An Indian Civilizational Perspective

Locality and Causality and EPR

There are few parallels in human endeavor than the very deep and profound argumentative disagreement between Neils Bohr and Albert Einstein on the very nature of Quantum Mechanics. While Bohr was in the Copenhagen Interpretation gang, Einstein was looking for the hidden variables.

Einstein wrote a paper with Podolsky and Rosen enunciating the EPR paradox. It was a thought experiment. This is how it is described in wikipedia:

The EPR paradox draws on a phenomenon predicted by quantum mechanics, known as quantum entanglement, to show that measurements performed on spatially separated parts of a quantum system can apparently have an instantaneous influence on one another. This effect is now known as "nonlocal behavior" (or colloquially as "quantum weirdness" or "spooky action at a distance").

Broadly, the thought experiment in very simple terms can be described thus:

Hiesenberg’s uncertainty principle says motion and position cannot be measured with accuracy at the same time. So, you cannot know the exact location of the electron. However, if two electrons were brought together and went towards each other, they will be repelled – while adhering to the conservation of momentum – both together will have the same momentum combined after the "collision" as they had before the collision. After the collision, if one were to measure the position and momentum of electron 1 at different times (in keeping with Hiesenberg’s principle), one could due to correlation from conservation of momentum, calculate the exact measurement of electron 2 without disturbing it!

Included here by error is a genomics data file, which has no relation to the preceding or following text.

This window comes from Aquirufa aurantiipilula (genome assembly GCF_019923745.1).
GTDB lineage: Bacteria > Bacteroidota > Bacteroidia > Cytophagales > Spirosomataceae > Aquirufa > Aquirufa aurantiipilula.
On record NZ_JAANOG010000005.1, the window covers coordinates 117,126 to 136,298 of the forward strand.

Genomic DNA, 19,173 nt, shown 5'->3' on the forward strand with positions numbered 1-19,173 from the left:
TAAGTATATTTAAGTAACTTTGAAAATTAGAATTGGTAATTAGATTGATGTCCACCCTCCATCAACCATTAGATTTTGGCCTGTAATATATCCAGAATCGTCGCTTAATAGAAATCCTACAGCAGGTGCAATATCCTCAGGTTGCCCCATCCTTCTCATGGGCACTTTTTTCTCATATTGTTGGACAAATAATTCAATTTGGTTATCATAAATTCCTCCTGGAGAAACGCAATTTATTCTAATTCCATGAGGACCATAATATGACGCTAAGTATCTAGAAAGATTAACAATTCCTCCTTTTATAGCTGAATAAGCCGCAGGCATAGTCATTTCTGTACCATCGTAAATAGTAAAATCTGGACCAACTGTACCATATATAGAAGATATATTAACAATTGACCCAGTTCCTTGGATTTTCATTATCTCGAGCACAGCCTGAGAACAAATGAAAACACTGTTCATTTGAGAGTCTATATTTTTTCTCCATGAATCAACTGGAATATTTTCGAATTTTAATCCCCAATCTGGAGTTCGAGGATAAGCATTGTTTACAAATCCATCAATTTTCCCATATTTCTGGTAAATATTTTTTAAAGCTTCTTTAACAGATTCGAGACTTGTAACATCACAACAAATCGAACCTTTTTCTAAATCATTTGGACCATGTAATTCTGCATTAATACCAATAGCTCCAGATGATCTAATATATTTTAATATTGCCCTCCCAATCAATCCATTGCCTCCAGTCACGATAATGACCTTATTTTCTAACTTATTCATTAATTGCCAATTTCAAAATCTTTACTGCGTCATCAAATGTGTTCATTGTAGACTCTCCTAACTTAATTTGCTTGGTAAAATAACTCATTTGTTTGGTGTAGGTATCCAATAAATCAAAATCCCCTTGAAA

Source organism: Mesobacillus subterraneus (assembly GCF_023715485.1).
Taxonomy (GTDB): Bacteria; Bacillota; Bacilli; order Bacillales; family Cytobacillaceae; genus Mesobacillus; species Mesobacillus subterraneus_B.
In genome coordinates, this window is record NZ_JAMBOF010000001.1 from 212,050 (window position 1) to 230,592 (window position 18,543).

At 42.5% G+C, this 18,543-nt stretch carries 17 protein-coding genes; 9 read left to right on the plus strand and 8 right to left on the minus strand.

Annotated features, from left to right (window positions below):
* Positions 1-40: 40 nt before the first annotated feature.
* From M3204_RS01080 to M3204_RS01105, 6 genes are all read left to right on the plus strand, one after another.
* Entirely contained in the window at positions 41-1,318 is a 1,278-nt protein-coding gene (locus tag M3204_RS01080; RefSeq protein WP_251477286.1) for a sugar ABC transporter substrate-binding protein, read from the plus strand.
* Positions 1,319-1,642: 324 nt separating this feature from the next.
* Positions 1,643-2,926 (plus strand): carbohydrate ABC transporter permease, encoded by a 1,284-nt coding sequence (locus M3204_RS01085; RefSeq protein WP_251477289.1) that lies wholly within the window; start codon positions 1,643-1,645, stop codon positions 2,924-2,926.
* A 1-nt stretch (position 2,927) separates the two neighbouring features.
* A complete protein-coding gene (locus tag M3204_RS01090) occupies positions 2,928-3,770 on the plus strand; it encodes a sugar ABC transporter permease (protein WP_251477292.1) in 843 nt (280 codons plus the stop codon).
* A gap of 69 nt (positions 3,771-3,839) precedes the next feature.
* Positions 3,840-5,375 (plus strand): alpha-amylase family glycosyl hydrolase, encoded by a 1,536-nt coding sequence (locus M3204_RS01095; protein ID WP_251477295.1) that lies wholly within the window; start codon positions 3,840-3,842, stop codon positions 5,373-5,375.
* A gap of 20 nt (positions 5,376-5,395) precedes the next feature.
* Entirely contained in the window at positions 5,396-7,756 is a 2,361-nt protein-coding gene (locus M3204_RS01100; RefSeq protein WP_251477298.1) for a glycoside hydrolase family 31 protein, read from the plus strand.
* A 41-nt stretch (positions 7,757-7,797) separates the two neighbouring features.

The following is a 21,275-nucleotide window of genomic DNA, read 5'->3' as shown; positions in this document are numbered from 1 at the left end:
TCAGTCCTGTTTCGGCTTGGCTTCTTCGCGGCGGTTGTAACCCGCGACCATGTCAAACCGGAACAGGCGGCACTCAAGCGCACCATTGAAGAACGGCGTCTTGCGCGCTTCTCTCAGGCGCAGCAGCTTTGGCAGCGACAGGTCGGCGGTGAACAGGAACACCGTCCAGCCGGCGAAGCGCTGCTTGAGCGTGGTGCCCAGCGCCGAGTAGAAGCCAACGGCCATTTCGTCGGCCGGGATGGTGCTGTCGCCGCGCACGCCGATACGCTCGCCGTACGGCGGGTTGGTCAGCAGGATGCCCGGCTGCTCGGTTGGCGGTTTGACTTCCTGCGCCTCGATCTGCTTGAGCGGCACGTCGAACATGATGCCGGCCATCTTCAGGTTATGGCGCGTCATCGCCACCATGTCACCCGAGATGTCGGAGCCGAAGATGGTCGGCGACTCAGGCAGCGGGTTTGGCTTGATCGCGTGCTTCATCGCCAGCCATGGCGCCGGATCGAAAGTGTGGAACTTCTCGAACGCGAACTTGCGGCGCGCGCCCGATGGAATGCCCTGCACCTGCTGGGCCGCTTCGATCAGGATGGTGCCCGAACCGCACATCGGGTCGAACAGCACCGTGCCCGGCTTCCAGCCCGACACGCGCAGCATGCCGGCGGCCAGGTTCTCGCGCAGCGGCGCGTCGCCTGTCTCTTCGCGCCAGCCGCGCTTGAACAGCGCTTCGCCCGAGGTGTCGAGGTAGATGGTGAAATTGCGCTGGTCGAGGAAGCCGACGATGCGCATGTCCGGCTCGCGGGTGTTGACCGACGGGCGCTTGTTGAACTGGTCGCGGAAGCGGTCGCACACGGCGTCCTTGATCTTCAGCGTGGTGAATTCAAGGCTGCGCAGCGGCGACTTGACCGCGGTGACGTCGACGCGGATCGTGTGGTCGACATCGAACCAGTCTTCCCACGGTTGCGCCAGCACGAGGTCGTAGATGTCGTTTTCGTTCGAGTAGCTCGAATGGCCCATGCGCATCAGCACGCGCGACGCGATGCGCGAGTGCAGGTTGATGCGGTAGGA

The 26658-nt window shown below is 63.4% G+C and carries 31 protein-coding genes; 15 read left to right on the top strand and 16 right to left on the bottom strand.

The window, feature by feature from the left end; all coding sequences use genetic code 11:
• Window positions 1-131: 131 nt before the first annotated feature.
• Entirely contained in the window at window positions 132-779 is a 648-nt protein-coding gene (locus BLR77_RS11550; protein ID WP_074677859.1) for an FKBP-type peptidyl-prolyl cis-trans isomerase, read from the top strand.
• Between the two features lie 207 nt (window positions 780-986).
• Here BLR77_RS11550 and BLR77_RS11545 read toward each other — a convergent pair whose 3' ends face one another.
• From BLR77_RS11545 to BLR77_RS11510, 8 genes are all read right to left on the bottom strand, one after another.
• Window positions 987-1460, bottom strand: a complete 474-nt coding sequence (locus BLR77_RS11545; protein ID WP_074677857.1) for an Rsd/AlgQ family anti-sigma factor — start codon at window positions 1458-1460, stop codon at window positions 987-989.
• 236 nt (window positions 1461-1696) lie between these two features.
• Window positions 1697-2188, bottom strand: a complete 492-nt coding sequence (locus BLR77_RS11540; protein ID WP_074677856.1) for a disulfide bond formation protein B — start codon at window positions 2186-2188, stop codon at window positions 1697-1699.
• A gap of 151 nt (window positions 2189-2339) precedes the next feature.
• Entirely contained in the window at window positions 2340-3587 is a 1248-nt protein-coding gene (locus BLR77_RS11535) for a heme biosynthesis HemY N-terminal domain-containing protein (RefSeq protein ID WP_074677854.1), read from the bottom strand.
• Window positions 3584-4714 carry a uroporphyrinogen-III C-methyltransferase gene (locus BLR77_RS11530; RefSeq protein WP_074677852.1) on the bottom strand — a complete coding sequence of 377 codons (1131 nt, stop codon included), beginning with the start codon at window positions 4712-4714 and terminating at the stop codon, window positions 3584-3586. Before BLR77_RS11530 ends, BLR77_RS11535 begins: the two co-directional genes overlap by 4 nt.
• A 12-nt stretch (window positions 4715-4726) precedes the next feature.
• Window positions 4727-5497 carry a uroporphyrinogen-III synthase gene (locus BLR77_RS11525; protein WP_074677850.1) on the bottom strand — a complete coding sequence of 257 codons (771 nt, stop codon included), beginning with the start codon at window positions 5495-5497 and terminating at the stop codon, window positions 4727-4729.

Interestingly, Einstein and co. devised EPR paradox to refute QM by bringing in classical bearings on it. However the opposite happened. It helped establish how actually QM violated the classical laws. Here is the explanation:

Although originally devised as a thought experiment that would demonstrate the incompleteness of quantum mechanics, actual experimental results refute the principle of locality, invalidating the EPR trio’s original purpose. The "spooky action at a distance" that so disturbed the authors of EPR consistently occurs in numerous and widely replicated experiments, though the validity of these experiments does remain in debate. Einstein never accepted quantum mechanics as a "real" and complete theory, struggling[citation needed] to the end of his life for an interpretation that could comply with relativity without implying "God playing dice", as he condensed his dissatisfaction with quantum mechanics’s intrinsic randomness and counter-intuitivity.

The EPR paradox is a paradox in the following sense: if one takes quantum mechanics and adds some seemingly reasonable conditions (referred to as locality, realism, counter factual definiteness, and completeness), then one obtains a contradiction. However, quantum mechanics by itself does not appear to be internally inconsistent, nor — as it turns out — does it contradict relativity. As a result of further theoretical and experimental developments since the original EPR paper, most physicists today regard the EPR paradox as an illustration of how quantum mechanics violates classical intuitions.

The most basic dichotomy was thus between principle of locality itself within the context of causality.

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